China Hongxing sponsors 2008 DPRK Olympic team

UPDATE 3 (2010-6-3): China Hongxing bid to sponsor the DPRK’s 2010 World Cup football team, but was beat out by Italian firm Legea.

UPDATE 2 (2008-8-14): The Wall Street Journal did a follow up story on China Hongxing:

During the Opening Ceremonies, for instance, the North Koreans refused to wear Erke’s logo for fear it would compete with their country’s Communist red-starred flag.

and…

The North Korean sponsorship cost Erke $2 million to $3 million, said Wu Rongzhao, deputy chief executive at China Hongxing Sports, which owns Erke. The Singapore-listed Hongxing reported net profit of $59 million for fiscal 2007.

Yet Erke’s sponsorship of the North Korea team has been “a very painful process,” said Mr. Wu.

Erke had to scrub plans for a marketing event timed to the Games’ opening because of red tape and bureaucracy, said a person familiar with the matter. For instance, Pyongyang’s Olympic officials would communicate only by email, not by phone.

Nor are North Korean athletes a sports marketer’s dream. Most are conditioned to be self-effacing and to credit their victories to the North Korean regime and its leader, Kim Jong Il. Weightlifter Pak Hyon Suk, who won North Korea’s first gold in Beijing on Tuesday — wearing Erke — said her victory was the “the best present for the president, for the people, for the country and for myself,” according to Xinhua, China’s state-run news agency.

UPDATE 1 (2008-7-28): Reuters follows up with China Hongxing:

Hoping to achieve what Michael Jordan did for Nike, a little-known Chinese sportswear brand is banking on the North Korean Olympic team for publicity.

“[The Chinese] tend to watch the North Koreans compete in the events that the Chinese are also strong in, so sponsoring North Korea will get a lot more eyeballs,” [Jenny Yeo, company spokesperson] said.

North Korean athletes in the Beijing Games will be sporting a stylized swan logo from China Hongxing’s “Erke” brand, which means “you conquer” in Mandarin.

China Hongxing will be kitting out the team with leotards, soccer boots and the red windbreakers the athletes will wear to the August 8 opening ceremony. Erke will be selling some of this sportswear in China and expects buyers seeking novelty value.

ORIGINAL POST (2007-7-25): Since China’s star Olympic athletes have signed endorsement contracts with western sports apparel firms, their Chinese competitors have looked to the DPRK to help them cash in on the ’08 Olympics (and beyond).

China Hongxing Sports Limited is one such companies, and they have issued a press release here (PDF) announcing their deal with the DPRK Olympic team and the women’s football team.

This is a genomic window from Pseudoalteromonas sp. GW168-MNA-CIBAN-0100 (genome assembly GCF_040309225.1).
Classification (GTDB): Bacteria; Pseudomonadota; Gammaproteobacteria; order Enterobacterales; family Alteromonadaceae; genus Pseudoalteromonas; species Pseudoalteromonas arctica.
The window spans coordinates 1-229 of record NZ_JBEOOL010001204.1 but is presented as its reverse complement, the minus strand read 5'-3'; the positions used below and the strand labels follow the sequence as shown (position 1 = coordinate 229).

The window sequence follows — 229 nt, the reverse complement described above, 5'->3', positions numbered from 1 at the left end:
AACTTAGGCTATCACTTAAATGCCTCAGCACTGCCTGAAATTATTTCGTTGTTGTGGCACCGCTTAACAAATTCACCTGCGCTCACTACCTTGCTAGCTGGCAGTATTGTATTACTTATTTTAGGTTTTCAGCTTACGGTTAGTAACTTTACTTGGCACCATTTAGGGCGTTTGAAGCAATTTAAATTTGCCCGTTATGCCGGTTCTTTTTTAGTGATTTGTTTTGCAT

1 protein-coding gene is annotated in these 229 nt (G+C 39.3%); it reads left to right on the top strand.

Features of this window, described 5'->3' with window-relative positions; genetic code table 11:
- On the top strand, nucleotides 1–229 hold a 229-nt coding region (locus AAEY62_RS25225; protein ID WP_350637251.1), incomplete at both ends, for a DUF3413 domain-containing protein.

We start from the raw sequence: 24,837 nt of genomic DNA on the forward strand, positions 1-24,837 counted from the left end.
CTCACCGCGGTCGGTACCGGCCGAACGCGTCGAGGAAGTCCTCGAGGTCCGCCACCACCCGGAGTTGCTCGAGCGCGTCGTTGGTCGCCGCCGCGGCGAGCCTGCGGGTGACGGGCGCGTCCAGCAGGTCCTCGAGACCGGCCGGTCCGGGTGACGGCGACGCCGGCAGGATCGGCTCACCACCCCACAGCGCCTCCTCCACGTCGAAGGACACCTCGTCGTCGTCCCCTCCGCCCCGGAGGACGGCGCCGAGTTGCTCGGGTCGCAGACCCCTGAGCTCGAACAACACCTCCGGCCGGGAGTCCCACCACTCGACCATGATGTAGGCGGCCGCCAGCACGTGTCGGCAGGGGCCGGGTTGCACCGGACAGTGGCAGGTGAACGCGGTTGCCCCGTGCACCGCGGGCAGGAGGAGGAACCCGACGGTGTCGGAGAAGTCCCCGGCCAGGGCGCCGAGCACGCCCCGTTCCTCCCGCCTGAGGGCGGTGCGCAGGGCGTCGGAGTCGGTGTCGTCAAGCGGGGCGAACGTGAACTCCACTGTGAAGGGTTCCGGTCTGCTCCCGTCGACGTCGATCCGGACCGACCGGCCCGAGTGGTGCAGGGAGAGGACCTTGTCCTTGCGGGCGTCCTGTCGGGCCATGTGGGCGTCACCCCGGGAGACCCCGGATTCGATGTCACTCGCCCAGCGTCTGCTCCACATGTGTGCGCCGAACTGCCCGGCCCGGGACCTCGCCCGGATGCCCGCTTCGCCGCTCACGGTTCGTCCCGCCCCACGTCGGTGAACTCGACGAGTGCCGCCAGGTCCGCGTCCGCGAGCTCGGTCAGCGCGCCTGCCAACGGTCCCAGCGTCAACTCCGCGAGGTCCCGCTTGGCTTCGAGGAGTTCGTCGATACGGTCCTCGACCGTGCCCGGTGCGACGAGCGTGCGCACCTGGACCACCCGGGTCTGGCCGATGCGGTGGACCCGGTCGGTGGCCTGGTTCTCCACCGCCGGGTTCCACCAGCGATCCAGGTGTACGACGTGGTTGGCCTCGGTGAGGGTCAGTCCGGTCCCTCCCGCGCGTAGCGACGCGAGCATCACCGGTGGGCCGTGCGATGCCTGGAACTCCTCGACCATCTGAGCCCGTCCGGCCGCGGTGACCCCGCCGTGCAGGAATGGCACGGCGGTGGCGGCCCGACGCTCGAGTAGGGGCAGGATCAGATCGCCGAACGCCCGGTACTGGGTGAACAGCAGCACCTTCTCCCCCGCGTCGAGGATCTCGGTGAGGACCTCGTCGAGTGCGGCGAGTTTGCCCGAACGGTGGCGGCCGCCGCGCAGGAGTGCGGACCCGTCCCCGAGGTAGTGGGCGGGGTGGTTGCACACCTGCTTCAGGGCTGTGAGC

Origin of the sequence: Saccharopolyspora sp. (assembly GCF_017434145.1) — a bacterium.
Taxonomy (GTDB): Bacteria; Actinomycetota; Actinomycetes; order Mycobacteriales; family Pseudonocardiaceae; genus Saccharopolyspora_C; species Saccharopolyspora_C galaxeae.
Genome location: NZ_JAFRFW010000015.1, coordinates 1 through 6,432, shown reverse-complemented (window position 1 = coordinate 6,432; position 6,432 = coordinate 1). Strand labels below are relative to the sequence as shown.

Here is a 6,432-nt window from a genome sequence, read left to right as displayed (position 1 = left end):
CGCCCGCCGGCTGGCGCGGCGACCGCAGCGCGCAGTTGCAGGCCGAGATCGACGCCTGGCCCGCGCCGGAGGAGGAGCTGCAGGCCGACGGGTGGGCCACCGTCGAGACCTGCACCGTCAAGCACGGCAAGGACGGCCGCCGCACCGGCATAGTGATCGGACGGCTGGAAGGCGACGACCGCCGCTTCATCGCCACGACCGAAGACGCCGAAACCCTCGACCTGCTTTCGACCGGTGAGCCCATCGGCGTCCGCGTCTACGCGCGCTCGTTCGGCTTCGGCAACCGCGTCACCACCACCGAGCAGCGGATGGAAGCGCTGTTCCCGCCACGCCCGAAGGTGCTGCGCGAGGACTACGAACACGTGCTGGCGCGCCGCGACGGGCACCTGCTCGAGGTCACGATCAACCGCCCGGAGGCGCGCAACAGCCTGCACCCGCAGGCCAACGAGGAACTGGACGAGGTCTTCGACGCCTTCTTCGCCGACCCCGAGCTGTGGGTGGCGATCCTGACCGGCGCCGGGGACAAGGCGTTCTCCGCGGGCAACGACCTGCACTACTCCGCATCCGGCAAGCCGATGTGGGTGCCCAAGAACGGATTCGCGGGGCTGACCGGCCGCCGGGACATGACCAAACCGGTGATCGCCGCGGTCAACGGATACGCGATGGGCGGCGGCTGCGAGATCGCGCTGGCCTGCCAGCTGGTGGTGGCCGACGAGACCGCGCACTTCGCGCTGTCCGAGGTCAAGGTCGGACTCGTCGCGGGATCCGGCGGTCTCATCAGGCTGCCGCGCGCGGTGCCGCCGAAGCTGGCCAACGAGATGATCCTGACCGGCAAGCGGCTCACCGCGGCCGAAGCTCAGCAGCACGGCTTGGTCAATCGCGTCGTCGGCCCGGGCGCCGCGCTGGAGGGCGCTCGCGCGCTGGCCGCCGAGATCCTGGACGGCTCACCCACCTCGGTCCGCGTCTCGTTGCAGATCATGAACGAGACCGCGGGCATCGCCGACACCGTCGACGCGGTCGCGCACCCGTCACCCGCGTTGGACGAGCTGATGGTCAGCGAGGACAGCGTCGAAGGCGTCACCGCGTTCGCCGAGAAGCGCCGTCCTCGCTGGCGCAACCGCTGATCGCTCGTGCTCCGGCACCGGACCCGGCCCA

Slate has more on the retail strategy:

Chinese companies can’t compete with the world powers when it comes to locking up megastars. Olympic gold-medalist hurdler Liu Xiang, who will likely emerge as the biggest Chinese star of the Beijing games, has a deal with Nike. One of China’s leading sports-marketing consultants told me that every starter on the national basketball team has a deal with a foreign brand. Yi Jianlian, whom the Milwaukee Bucks selected with the sixth pick of the NBA draft, had a Nike contract by the time he was 16.

At the same time, Chinese shoe companies’ Billy Beane-like quest for hidden value has led to a few questionable decisions. Most sneaker companies would shy away from sponsoring the North Korean Olympic team. At the 2004 Summer Games in Athens, the DPRK won a grand total of five medals, none of them gold. Besides, the Hermit Kingdom doesn’t exactly conjure up the kind of brand associations most shoe companies are looking for. But Erke’s [China Hongxing] sponsorship of North Korea has a simple explanation. North Korea’s strongest sports include gymnastics, table tennis, and diving, all of which draw huge support and TV audiences in China.

Read the full stories here:
Chinese Companies Sponsor Countries Others Won’t Touch
Wall Street Journal, Page A14
Mei Fong
8/14/2008

North Korea’s Olympic outfitter hopes for publicity gold
Reuters
Melanie Lee
7/29/2008

Female Weightlifters, Spanish Basketball Stars, and Kim Jong-il
Slate
Jacob Leibenluft
7/25/2007

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